Adrian Iaies is living proof that is doesn't matter from where you hail - it's what you do when you get to money time that matters.
By BARRY DAVIS
Adrian Iaies is living proof that is doesn't matter from where you hail - it's what you do when you get to money time that matters. The 48-year-old Argentinean jazz pianist will demonstrate his silky keyboard skills and all-embracing stylistic approach this evening at the Tel Aviv Opera House as the first installment of this year's jazz series there.
Ask the average Argentinean jazz fan about the genre and the name Astor Piazzolla will come up. But, for Iaies, Piazzolla's jazzy nuevo tango is only a part of what the pianist does. Indeed, he even questions nuevo tango's jazzy categorization. Iaies muses, "In my opinion, PiazzollaÂ´s music does not have too many points in common with jazz. You really have to play with Astor's arrangements if you want to get from it 'that sound'."
True to his eclectic ethos, Iaies will include some Piazzolla material in this evening's concert - featuring master accordionist Raul Barboza, acoustic bass player Ezequiel Dutil and drummer Pepi Taveira - along with some more mainstream jazzy endeavor. For Iaies, it is the soul and spirit of the music that shines through the strongest. "You can play [Argentinean tango musician] Anibal Troilo's 'Maria' a cappella, or in a duo format with a drummer, or in a solo piano format, or with a group. Maria will always be Maria, because Maria is an incredible piece, and has a beautiful melodic line with a group of very interesting chord changes - like (jazz standards) 'Body and Soul' or 'Alone Together'.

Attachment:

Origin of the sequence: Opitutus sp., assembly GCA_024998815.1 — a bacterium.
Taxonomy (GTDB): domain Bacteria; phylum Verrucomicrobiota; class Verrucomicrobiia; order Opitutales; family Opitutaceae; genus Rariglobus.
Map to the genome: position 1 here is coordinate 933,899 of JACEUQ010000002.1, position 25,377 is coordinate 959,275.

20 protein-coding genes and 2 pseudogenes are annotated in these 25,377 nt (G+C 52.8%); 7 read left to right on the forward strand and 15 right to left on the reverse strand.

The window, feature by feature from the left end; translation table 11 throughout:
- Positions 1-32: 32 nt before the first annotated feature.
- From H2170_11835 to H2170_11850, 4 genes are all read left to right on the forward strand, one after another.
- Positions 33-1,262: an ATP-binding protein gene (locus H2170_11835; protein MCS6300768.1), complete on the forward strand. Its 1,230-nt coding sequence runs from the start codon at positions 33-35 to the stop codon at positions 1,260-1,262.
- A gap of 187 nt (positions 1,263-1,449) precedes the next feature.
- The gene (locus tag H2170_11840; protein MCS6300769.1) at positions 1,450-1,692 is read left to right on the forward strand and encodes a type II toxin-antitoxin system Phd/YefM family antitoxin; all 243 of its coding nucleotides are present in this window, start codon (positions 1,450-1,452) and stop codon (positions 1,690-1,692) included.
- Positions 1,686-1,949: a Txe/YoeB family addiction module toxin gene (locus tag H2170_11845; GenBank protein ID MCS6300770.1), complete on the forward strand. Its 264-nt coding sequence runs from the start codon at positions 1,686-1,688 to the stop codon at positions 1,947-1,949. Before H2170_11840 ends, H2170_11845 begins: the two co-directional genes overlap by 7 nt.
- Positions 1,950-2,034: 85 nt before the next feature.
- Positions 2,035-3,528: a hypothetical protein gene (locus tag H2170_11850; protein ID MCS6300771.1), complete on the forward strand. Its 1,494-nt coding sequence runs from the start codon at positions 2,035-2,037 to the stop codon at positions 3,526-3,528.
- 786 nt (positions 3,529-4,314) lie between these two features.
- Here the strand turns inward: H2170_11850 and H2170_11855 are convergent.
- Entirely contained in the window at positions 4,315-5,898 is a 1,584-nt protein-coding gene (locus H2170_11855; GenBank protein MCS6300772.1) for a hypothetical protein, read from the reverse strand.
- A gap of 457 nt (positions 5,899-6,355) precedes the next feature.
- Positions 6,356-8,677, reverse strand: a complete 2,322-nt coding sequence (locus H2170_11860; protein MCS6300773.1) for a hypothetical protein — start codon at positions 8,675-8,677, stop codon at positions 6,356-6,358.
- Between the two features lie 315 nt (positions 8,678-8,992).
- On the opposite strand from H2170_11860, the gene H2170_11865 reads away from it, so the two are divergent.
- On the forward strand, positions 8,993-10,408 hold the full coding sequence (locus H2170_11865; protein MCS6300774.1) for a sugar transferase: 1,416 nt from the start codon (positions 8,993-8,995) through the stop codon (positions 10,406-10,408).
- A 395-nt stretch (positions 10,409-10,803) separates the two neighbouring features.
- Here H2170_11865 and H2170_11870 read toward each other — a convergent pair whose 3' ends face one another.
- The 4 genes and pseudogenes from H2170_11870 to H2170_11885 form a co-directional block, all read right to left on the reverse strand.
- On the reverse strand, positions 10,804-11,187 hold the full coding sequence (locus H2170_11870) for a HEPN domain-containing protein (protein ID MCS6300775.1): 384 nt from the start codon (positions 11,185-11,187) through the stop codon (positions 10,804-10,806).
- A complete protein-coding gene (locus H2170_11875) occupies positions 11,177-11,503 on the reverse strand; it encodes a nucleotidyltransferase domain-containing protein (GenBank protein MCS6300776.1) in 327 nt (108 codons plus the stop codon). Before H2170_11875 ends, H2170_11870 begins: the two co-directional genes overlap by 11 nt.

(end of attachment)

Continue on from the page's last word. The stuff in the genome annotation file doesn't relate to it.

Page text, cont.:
Although Iaies says his domicile is as close to the epicenter of the jazz world as ever, but things were different when he was younger. Geographical logistics meant he had to forge his own way into the discipline. "I never studied jazz with a teacher, in the methodical and traditional way." he recalls, "My parents didn't have the ability to send me to [the US jazz school] Berklee, so I studied classical music with a very important Argentinean teacher called Manolo Juarez."
Still, what Iaies lacked in direct contact he made up for by technological means. "I learned lot from jazz recordings. "[Pianists] Bill Evans and John Lewis were my main influences, and there is also [bebop father figures Theolonious] Monk and Bud Powell. I also got into some of the more 'sophisticated piano players,' like Tommy Flanagan, Hank Jones and Barry Harris, but I'd have to say that Keith Jarrett is a true icon for my generation of piano players." There are masters of other instruments in his inspiration list too. "I also love [saxophonists] Stan Getz, and [Sonny] Rollins, and [trumpeters] Art Farmer and Chet Baker as well."
Iaies is also a product of his generation and imbibed a wide spectrum of contemporary sounds from his home country and the west. "I love [Argentinean experimental rock musician] Charly Garcia's music - his music was the first I bought with my own money - and [Argentinean rocker Alberto] Spinetta's music. Argentinean pop music has its own identity, with a very strong color. It's very poetic, and full of romanticism. Of course, I love The Beatles, Led Zeppelin, Joni Mitchell and Steely Dan."
All those influences find their way into Iaies' artistic statement. "Right now, jazz has no special color or sound. It is a concept and a tool. It's about what you can make with the repertoire. I think the Tolstoy axiom is right. He said, 'Paint your own town.' That works for me."
The Adrian Iaies quartet performs at the Tel Aviv Opera House tonight at 10 p.m. For more information call (03) 692-7777 or visit israel-opera.co.il.
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